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The Slavic countries ancient cities you didn’t know about

Take a look at the ancient cities founded in today’s Slavic states

Derbent / Photo: Petrus Schenck via wikimedia

Ancient history – There are numerous ancient cities in today’s Slavic territories. Even though the Slavic tribes at times started populating the areas of today’s Slavic cities at a later date, it is important to mention some of the oldest, continuously inhabited cities with rich history in the present-day Slavic lands that managed to survive and support a variety of diverse cultures.

1. Kalisz, Kraków – Poland

Kalisz: wikimedia.org

First mentioned in 2nd century A.D. by Greek geographer Claudius Ptolemeus, Kalisz is the oldest city in Poland. The traces of continuous habitation in a place of today’s Kalisz actually reach 8000 B.C. The Polish ex-capital, Kraków, was first mentioned in 965 AD, when it was described as a notable commercial centre.

2. Stobi, Ohrid – Macedonia

Samuel’s Fortress in Ohrid: wikipedia.org

Stobi was an ancient town of Paeonia and later turned into the capital of the Roman province of Macedonia Salutaris (now near Gradsko in the Republic of Macedonia). Stobi was founded in the Archaic period (800 BC – 500 BC). Another old town of Macedonia is Ohrid, which has edifices built around 400 BC.

3. Zadar, Hvar, Vis – Croatia

Zadar forum: wikipedia.org

The oldest continuously inhabited city in Croatia is Zadar, inhabited since 900 BC, first by Liburnians then established as a Roman colony in 48 BC. Also in Zadar county, lies a town called Nin, which today’s town on an islet is one of the oldest towns on the eastern Adriatic. Old towns also worth mentioning in Croatia are Stari Grad (Croatian for “Old Town”) on the island of Hvar, founded in 384 BC and Vis (Greek name “Issa”) established in the 400 BC.

4. Plovdiv, Sozopol – Bulgaria

Plovdiv: wikipedia.org

The oldest Slavic city is Plovdiv in Bulgaria, founded around 3000-4000 BC, while the settlement dates back to 6000 BC. Plovdiv proudly bears the title of the 8th oldest city in the world. Another ancient city in Bulgaria is Sozopol, founded in 700 BC. In addition, the oldest gold treasure in the world, dating from 4,600 BC to 4,200 BC, was discovered in the Bulgarian necropolis of Varna.

5. Ptuj – Slovenia

Ptuj: wikipedia.org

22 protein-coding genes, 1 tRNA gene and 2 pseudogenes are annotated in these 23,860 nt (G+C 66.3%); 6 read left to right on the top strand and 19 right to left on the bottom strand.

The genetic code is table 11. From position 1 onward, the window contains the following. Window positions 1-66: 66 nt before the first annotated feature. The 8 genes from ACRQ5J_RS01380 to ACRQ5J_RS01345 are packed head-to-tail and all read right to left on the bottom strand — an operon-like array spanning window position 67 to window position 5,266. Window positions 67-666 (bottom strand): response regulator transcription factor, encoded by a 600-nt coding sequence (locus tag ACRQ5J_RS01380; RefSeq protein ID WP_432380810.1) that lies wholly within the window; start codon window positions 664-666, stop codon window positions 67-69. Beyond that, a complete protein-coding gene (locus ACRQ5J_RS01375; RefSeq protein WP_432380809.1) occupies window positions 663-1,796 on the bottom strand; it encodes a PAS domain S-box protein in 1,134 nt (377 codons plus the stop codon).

Ptuj is the oldest city in Slovenia. There is evidence that the area was settled in the Stone Age, while the Celts settled the area in the Late Iron Age. By the 1st century BC, the settlement was controlled by Ancient Rome as part of the Pannonian province.

6. Kerch, Kiev – Ukraine

Kerch: wikipedia.org

The oldest city in Ukraine is Kerch, founded in 700 BC as an ancient Greek colony, then called Panticapaeum. Kerch is considered to be one of the most ancient cities in Crimea. Ukraine’s capital, Kiev, is also one of the ancient cities founded by East Slavs with settlements dating back to 600 AD.

7. Beograd, Niš – Serbia

Belgrade: wikipedia.org

Serbia’s capital, Belgrade was founded prior to 279 BC. However, there are remnants of ancient Starčevo and Vinča farming cultures on the territory of Belgrade. The cultures flourished between 6200-5200 BC and 5500-4500 BC, the Vinča culture being more famous for its mysterious symbols. Another ancient city in Serbia is Niš, founded by the Gallic Scordisci tribe around 279 BC, while the town was first mentioned in 2nd century AD.

8. Nitra, Trenčin – Slovakia

Nitra: wikipedia.org

The oldest city in Slovakia is Nitra. The territory of today’s Nitra has been inhabited in all historical periods in the last 5,000-7,000 years, while the first citadel was already built around 1,600 BC by the Madarovce people. The other ancient city in Slovakia is Trenčin, which was first portrayed with the Greek name Leukaristos on the Ptolemy world map around 150 AD.

 9. Prague, Plzeň – Czech Republic

Prague: wikipedia.org

One of the oldest archaeological sites in the world is in the Czech Republic: Dolní Věstonice is famous for its artifacts (especially art) dating around 27,000 to 20,000 B.C. The oldest city in the Czech Republic is Prague, having fortification built around 800 AD, while the area was settled as early as the Paleolithic age. Another old city of the Czech Republic is Plzeň, which was first mentioned as a castle in 976 AD.

 10. Polotsk, Vitebsk – Belarus

Polotsk: wikipedia.org

The oldest Belarusian town is Polotsk. It is one of the most ancient cities of the Eastern Slavs, with its founding year being 862 AD. Another ancient town of Belarus is Vitebsk, founded by Princess Olga of Kiev in 974 AD. It’s famous today as being the place of the biggest Slavic music festival – Slavianski Bazaar.

11. Budva, Kotor – Montenegro

Budva: wikimedia.org

Montenegro’s oldest town is Budva, tracing back its origins to 500 BC. A Greek emporium was established at the site in the 400 BC. Kotor, another ancient Montenegrin town, was first mentioned in 168 BC, and was then known as Acruvium (as part of the Roman province of Dalmatia).

 12. Tomislavgrad, Stolac – Bosnia and Herzegovina

Tomislavgrad: wikipedia.org

The ancient Illriyan city of Delminium was founded at the place of today’s Tomislavgrad around 400 BC, while the city of Livno nearby was settled at the same time, but celebrates its founding date as 892 AD. Another ancient culture, an Illyrian tribe Daorsi lived in the city called Daorson, near today’s Stolac around 300 until 50 BC. However, vast archaeological evidence shows that the site was inhabited from 12,000 – 16,000 BC.

13. Derbent, Veliky Novgorod – Russia

Derbent: travel-images.com

Russia’s oldest city is Derbent, historically an Iranian city (the city gets its name from the Persian word Darband meaning “gateway”) with the first settlement dating back to 800 BC. Another Russian city with a lengthy history is Veliky Novgorod, which was first mentioned in the Sofia First Chronicle in 859 AD.